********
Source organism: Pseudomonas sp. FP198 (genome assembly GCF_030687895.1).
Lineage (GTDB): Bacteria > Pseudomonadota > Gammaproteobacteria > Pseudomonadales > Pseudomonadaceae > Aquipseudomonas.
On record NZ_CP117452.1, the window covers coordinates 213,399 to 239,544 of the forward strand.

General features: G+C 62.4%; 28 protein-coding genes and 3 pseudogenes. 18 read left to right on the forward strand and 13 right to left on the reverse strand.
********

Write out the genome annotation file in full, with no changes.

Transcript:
Source organism: Pseudomonas sp. FP198 (genome assembly GCF_030687895.1).
Lineage (GTDB): Bacteria > Pseudomonadota > Gammaproteobacteria > Pseudomonadales > Pseudomonadaceae > Aquipseudomonas.
On record NZ_CP117452.1, the window covers coordinates 213,399 to 239,544 of the forward strand.

General features: G+C 62.4%; 28 protein-coding genes and 3 pseudogenes. 18 read left to right on the forward strand and 13 right to left on the reverse strand.